Tucked in between the Rio de la Plata estuary and the long promenade known as the “rambla” that stretches from one side of Montevideo to the other, Avijit Mukherjee prepares to bat, watched eagerly by his Uruguayan girlfriend.
“I played in my country but with a lot more infrastructure,” said the 28-year-old Mukherjee, whose girlfriend Veronica is the main reason he has stayed in Uruguay.
“There are stadiums and many places to play in India, whereas here we only have one.”
Although cricket was first played in Montevideo by British expat workers even before the foundation of the independent republic in 1828, its practice died out in the 1980s.
But following an influx of Indian immigrants to Uruguay at the turn of the century, cricket steadily returned to Montevideo.
First there were one-off matches. Then, the players organized their own league and even set up a Uruguayan national team.
At the end of last year, Uruguay, whose team was made up almost entirely of Indian expats, finished second in the South American championships in Colombia.
While the cricketers are now established on their little patch of land, their initial appearance was not entirely welcomed by local footballers playing on an adjacent pitch.
“We came like spiders and rebuked them,” recalls Daniel Mosco, a local resident who has been playing football in that field for 30 years.
The issue was quickly resolved, though, and the cricketers agreed to start playing only once the football matches had finished.
With no fixed cricket markings, players use flour to draw white lines.
Now, bat can be heard crashing against ball until sunset.
Even though they’ve been here for years, the shouts of “howzat!” and “wait on” still elicit glances from locals making their way along the rambla.
They make a curious spectacle for people little accustomed with either cricket or India.
Mosco, for one, was surprised that the players speak to each other in English.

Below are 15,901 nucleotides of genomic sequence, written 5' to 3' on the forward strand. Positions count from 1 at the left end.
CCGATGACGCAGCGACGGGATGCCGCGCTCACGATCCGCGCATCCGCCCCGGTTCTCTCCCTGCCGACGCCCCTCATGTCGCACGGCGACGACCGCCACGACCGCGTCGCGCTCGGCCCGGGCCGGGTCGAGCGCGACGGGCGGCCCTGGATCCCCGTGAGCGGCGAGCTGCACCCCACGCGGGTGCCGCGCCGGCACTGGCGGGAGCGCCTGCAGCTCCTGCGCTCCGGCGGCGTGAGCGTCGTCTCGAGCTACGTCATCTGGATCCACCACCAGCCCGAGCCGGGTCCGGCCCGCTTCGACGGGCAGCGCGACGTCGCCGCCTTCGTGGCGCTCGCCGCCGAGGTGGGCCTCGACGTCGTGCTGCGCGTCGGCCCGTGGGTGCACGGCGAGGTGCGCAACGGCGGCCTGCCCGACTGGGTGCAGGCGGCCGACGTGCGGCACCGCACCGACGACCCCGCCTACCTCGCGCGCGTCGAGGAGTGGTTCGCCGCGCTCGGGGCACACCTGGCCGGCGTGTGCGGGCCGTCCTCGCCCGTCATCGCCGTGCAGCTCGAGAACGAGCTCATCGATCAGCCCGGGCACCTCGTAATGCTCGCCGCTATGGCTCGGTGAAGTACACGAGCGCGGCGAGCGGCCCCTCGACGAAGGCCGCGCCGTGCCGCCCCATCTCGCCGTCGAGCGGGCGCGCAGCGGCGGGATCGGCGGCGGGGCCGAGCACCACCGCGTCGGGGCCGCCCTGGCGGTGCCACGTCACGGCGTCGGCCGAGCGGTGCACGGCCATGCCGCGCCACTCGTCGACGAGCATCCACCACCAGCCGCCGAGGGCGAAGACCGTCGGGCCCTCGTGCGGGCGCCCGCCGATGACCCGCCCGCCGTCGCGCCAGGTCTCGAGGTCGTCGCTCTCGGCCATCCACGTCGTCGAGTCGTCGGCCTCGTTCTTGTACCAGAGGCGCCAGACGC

And there’s another surprise in the form of 29-year-old doctor Saied Muhammad Asif Raza: he’s from Pakistan.
“Between the governments and in (professional) cricket there are always problems, but the people get on really well and within the team the are no problems whatsoever,” said Asif.
He left his home town of Multan, 10 hours from Islamabad, at 19 and moved to Cuba thanks to a Fidel Castro scholarship.
After returning home, he found he couldn’t readapt to his own culture.
“I didn’t come here to find a better life economically, I had a better life in my country because in my family we didn’t lack for anything,” said Asif.
“The thing is that when you live many years away, nowhere is home, and cricket brings me close to it.”
Although now at home on their small patch, finding something more permanent is crucial to Montevideo’s cricketers.
“We’re looking for a permanent ground,” Beerbal Maniyattukudy, the Uruguayan cricket association’s secretary, told AFP.
“We have 120 players this year. On top of that we’re starting some women’s teams and for now we have 20 people interested. We also have plans for an under-15s league.”
The solution may lie with Uruguay’s most popular football team: Penarol.
Penarol started life as the Central Uruguay Railway Cricket Club (CURCC), founded by British railway workers in 1891.
It was a multisport club — but just over 20 years later, its football section broke off and was absorbed by a newly created team, Penarol.
The original club’s cricket section disappeared as football became the main focus — but it was relaunched a week ago.
And crucially, Penarol are planning to build a cricket pitch an hour outside Montevideo.
“When we raised the idea of cricket, there wasn’t much to sort out; everyone was aware of what it meant to the history of the club, we just needed to work out how to make it happen,” said Leonardo Vinas, who is heading up the project.
While many club members signed up to be involved, very few have ever played cricket.
Vinas says the project will take time, not just to spread interest in the sport, but also for the club’s staff to get their heads around the rules of the game.
“Even now, we’re still not clear about certain rules.”